The History of the Palace - Dég Festetics Mansion

The History of the Palace

Acquisition of Properties in Dég by the Tolnai Festetics Family
The Festetics family, one of the most well-known noble families in the 18th century, acquired its properties in two different branches: the part of the family raised to dukedom built their estate in Keszthely, while the Tolnai Festetics family, starting from petty nobility and obtaining countship, did the same in Dég.

The huge Dég estate, located in Mezőföld, famous for its fertile soil, was exclusively owned by Royal Counsellor Lajos Festetics (1732–1797), who built a single-storey Baroque manor house on the Tolna estate in the 18th century, still visible at the border of the old municipal area of the settlement. It was inherited by his eldest surviving son, Imperial and Royal Chamberlain Antal Festetics (1764–1853). After a while, thanks to the smart management, the Dég estate became the most prosperous estate of the petty noble branch. Antal, often called “the richest petty noble in Hungary”, obtained his wealth during the Napoleonic wars, selling grain grown in Mezőség to the army.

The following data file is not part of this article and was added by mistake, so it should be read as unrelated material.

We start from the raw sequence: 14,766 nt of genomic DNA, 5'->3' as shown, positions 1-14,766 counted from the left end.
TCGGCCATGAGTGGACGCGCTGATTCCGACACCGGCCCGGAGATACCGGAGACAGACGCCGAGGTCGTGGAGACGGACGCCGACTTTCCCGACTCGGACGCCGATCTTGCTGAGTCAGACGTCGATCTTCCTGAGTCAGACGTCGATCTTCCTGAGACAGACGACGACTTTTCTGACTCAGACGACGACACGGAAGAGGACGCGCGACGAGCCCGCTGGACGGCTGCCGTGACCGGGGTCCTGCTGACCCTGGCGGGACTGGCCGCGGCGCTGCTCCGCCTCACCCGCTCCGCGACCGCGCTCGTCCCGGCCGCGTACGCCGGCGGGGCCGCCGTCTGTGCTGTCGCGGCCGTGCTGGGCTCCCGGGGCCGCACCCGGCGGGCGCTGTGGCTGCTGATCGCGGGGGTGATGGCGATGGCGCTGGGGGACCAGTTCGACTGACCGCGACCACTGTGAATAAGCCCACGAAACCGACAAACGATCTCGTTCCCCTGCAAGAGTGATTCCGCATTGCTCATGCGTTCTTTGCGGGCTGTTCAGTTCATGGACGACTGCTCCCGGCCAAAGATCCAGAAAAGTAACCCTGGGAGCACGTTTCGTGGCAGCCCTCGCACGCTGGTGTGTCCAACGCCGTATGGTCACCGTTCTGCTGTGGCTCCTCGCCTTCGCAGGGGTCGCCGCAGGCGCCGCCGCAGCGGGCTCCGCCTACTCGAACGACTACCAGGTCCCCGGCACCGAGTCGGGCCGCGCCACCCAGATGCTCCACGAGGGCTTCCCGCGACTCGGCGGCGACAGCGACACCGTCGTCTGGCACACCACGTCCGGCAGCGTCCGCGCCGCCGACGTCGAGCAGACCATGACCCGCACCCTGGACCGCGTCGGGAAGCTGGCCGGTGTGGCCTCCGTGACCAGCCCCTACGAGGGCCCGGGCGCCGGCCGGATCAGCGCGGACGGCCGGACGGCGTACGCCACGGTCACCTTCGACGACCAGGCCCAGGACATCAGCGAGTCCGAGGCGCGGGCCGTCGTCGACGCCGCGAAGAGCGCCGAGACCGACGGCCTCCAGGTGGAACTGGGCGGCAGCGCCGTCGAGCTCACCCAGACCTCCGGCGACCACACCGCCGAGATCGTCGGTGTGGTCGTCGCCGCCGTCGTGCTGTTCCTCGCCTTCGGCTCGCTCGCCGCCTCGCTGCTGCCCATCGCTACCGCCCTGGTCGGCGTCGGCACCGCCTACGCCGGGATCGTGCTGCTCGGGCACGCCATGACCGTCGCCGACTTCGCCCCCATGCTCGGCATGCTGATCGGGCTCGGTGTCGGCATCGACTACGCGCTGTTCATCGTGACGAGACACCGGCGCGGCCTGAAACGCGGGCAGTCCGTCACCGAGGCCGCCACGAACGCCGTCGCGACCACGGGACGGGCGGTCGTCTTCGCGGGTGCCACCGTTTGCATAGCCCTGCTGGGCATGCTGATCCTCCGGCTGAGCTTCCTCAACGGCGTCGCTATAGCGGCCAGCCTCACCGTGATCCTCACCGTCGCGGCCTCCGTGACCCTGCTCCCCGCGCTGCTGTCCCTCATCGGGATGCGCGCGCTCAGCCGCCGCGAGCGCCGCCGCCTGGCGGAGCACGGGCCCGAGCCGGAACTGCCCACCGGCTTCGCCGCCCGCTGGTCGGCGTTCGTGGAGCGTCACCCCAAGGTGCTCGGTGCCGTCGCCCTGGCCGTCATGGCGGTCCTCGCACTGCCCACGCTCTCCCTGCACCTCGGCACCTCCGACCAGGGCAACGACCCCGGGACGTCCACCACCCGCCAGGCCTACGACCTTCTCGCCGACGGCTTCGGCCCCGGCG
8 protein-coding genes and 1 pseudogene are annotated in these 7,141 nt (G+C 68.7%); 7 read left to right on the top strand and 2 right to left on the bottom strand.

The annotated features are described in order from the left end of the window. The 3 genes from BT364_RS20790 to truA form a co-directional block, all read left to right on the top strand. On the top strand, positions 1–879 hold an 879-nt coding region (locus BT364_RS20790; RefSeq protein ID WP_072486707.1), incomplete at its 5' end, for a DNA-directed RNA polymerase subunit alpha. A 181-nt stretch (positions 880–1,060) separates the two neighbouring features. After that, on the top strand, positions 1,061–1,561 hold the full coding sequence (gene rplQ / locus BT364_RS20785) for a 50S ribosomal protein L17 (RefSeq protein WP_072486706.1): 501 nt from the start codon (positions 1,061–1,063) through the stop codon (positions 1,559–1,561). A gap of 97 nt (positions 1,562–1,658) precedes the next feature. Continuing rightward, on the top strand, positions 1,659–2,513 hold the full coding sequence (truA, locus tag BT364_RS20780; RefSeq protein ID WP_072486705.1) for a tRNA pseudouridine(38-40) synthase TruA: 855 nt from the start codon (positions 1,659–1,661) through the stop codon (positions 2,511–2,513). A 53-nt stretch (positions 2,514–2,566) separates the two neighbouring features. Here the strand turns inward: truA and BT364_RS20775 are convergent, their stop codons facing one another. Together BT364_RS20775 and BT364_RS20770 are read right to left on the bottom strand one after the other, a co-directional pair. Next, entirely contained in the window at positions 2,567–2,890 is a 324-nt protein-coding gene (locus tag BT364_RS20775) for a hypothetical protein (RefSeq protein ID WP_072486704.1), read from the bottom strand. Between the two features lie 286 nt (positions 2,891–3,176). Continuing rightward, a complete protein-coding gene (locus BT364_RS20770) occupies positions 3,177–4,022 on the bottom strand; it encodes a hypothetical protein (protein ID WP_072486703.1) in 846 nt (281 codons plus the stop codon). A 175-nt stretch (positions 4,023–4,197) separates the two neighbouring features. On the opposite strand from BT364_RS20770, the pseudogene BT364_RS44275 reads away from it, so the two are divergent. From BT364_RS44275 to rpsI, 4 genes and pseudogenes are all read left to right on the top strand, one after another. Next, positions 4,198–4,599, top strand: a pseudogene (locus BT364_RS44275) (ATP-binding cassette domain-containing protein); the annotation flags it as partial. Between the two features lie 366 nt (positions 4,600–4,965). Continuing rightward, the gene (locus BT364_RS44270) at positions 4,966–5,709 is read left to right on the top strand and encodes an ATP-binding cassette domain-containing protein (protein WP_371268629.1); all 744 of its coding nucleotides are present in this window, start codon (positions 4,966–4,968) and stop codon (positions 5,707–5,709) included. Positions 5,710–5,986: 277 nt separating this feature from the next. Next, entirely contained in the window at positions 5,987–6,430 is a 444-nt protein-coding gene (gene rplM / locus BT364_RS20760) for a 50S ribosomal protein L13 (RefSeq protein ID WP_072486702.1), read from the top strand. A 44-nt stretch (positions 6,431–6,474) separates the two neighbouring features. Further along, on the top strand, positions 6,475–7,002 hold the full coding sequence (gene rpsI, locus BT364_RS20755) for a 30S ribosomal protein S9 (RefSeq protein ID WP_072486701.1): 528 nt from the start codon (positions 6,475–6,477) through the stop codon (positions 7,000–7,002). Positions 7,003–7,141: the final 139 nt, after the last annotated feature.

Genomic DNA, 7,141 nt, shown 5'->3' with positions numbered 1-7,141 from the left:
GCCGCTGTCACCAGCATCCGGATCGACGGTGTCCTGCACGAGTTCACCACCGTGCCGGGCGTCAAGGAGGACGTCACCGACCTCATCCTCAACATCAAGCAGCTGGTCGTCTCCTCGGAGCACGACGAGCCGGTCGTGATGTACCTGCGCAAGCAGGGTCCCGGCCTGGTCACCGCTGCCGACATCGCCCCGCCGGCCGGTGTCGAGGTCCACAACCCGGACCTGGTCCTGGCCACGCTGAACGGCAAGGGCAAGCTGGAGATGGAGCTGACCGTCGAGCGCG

Antal Festetics, the petty noble mansion builder, wishing to create an unsurpassed estate centre, hired one of the most excellent architects of his age, Mihály Pollack (1773–1855), to design one of the most representative Classical mansions in the country. According to research, the young and talented architect started the construction around 1802, and the building was ready as early as 1812, when the works on the portico opening to the mansion park were commenced. The mansion, surrounded by several facility buildings and a giant English landscape garden, finally became a cosy home for the family.


Széchenyi ikon